Microsoft has previously faced outrage over the data it collects from users, and as a result of the outcry, the company has made it easier for customers to restrict what data is shared in Windows 10.
When you upgrade to Windows 11, the most noticeable difference is the new design. When you start Windows, you’ll still see a taskbar and a desktop, but the taskbar now has some new buttons that are all centered in the middle, rather than grouped in the left corner.
Microsoft appears to be well aware that most of us have been subjected to various types of COVID-19 lockdown for the past 18 months, and it’s pitching Windows 11 as an operating system that can enable you to do more with your PC in a warmer, more appealing way, whether you’re using it for business or play.
It’s a wonderful notion, and after over a month of using Windows 11, I can say that some of the new elements incorporated into its design function effectively. They provide me with more tools for managing what I pay attention to on my computer and when I pay attention to it.
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The new Microsoft Store is another major feature of Windows 11. It’s no secret that it’s been neglected recently in Windows 10. However, the new Microsoft Store appears to be a secure and malware-free environment where apps and even third-party stores can be accessed.
It has a simple design, with a search box at the top that returns immediate results and three categories to choose from on the left sidebar. It’s a credit to Windows 11 that it’ll be a big timesaver for many people, especially those who have a new PC and want to quickly and easily download essential apps. It’s a great storefront for new and novice users to easily find apps, and it’s a credit to Windows 11 because it’ll be a big timesaver for many people, especially those who have a new PC and want to quickly and easily download essential apps.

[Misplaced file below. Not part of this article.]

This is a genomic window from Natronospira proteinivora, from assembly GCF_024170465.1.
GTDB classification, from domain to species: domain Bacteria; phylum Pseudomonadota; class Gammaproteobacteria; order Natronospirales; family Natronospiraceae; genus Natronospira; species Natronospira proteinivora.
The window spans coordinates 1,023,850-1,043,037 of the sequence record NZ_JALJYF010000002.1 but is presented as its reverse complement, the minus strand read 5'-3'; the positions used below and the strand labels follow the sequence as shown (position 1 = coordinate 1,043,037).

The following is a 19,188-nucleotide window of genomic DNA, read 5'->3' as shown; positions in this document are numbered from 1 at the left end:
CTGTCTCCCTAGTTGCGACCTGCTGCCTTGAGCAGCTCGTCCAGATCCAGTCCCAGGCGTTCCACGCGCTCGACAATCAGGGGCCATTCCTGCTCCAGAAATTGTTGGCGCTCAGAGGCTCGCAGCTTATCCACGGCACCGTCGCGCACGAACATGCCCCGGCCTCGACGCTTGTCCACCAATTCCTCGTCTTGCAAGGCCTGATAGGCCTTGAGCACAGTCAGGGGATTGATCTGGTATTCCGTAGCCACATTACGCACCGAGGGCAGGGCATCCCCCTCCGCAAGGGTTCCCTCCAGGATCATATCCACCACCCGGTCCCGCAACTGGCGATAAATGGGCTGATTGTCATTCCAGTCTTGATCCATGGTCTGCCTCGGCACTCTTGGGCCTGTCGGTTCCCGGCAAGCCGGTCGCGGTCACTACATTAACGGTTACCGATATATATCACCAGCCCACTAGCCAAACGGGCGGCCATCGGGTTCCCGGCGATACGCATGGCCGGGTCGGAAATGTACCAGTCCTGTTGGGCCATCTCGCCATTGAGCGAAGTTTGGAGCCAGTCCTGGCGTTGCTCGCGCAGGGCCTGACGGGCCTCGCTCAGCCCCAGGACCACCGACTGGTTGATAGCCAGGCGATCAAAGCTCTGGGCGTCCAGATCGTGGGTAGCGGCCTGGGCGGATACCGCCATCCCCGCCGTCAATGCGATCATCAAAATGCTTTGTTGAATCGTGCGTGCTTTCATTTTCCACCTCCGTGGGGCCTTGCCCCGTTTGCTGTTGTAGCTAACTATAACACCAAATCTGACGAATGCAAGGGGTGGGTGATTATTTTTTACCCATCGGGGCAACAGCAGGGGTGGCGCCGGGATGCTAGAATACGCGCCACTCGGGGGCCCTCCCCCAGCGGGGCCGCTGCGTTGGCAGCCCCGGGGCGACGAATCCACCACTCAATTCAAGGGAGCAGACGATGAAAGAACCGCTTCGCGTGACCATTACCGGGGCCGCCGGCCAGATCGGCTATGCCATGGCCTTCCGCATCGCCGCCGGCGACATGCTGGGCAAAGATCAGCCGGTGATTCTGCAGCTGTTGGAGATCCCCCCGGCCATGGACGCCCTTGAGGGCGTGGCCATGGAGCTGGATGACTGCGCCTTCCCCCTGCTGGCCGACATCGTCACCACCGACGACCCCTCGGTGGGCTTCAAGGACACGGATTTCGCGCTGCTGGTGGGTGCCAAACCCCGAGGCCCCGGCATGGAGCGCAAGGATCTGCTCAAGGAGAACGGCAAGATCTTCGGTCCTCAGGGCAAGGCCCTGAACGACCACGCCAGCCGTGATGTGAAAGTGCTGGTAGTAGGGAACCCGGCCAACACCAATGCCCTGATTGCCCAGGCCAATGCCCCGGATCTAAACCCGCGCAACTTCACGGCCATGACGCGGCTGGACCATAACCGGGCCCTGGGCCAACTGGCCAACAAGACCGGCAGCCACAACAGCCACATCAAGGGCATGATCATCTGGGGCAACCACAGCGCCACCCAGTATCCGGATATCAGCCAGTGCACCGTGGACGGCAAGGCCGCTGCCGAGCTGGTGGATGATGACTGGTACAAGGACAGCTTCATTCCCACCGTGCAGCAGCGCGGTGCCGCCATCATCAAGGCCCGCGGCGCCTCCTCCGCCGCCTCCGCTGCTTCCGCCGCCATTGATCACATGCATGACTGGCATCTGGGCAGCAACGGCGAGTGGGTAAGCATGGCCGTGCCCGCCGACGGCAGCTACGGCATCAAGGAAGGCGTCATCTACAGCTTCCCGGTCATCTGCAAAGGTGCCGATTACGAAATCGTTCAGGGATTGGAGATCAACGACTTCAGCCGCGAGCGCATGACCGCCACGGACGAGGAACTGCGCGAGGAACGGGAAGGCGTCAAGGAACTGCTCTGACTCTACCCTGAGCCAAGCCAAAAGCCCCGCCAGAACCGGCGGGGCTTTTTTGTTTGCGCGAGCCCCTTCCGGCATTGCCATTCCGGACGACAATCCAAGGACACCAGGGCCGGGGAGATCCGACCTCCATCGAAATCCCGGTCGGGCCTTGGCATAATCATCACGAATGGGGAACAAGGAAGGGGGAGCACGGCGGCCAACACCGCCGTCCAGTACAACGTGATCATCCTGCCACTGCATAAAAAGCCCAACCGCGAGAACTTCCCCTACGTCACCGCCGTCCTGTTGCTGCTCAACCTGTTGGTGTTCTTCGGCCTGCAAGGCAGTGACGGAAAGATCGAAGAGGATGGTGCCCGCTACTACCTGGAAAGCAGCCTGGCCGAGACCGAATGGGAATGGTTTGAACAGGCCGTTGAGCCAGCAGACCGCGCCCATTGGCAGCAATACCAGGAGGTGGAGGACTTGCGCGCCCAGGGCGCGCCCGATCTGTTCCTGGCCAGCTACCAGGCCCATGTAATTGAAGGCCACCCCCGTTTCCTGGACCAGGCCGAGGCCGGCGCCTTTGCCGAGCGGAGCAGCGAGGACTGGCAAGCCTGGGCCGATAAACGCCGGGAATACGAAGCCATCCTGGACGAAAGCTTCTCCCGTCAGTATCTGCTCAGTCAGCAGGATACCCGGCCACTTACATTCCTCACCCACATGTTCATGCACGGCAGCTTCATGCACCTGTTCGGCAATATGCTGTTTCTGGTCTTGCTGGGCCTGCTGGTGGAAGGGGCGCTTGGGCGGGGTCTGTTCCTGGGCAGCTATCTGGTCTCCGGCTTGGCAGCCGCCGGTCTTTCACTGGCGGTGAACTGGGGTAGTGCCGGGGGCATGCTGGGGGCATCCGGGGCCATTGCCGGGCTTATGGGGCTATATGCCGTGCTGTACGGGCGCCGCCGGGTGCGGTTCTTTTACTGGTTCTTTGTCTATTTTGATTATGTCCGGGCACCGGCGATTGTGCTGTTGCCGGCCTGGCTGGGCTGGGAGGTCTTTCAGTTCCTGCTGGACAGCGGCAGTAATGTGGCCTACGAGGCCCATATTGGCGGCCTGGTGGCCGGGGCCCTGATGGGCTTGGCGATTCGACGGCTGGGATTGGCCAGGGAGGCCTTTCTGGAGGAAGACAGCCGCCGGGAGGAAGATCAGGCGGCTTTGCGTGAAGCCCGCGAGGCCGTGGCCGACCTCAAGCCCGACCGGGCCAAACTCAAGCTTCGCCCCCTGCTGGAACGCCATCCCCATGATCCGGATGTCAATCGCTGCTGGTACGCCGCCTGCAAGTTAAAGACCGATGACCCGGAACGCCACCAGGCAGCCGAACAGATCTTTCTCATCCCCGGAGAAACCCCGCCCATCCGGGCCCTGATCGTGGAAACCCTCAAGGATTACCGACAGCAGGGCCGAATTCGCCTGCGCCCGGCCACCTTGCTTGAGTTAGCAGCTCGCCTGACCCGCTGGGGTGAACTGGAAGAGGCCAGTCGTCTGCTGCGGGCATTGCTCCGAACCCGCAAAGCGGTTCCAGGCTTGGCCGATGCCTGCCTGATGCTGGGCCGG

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In addition, there’s a small purple Microsoft Teams symbol on the Windows 11 taskbar that’s easy to overlook. Teams witnessed a significant increase in users during the COVID-19 pandemic, and Microsoft has now made it a more essential component of Windows.
If you’ve never used Teams before, you don’t have to start now; you can simply remove the icon from your taskbar and uninstall Teams without losing any functionality.
The lack of affection given to the built-in apps, including Paint, Snipping Tool, and others, has been a consistent trend across Windows editions. They’ve all been renovated and upgraded in Windows 11, which is sure to please many users.
The goal for these apps was to create a design that worked with both a mouse and a touch input, and for the most part, it worked. Paint is once again enjoyable to use, and Snipping Tool is now the only program that allows you to control how you crop apps and save them as images.
The clock is another unexpected app to be redone here. Now, owing to ‘Focus,’ a feature comparable to one of the tentpoles of Apple’s iOS 15 release, you can manage your time to complete work. Focus allows you to create profiles that can be automated based on your schedule, location, and more.
Each of these programs now appears to be unified in Windows 11 – there is no mix of Fluent Design and Metro design, which is a flaw in Windows 10. Everything appears to be polished, which is fantastic to see from Microsoft.
A new Desktops feature, for example, makes it easier to set up and manage several iterations of your desktop. It may appear complicated, but it is actually rather simple. Along with the Start button, there’s a new Task View button that looks like two opposing windows overlapping one another. When you hover your pointer over it, you’ll see a brief preview of all the open desktops, as well as the ability to create a new one.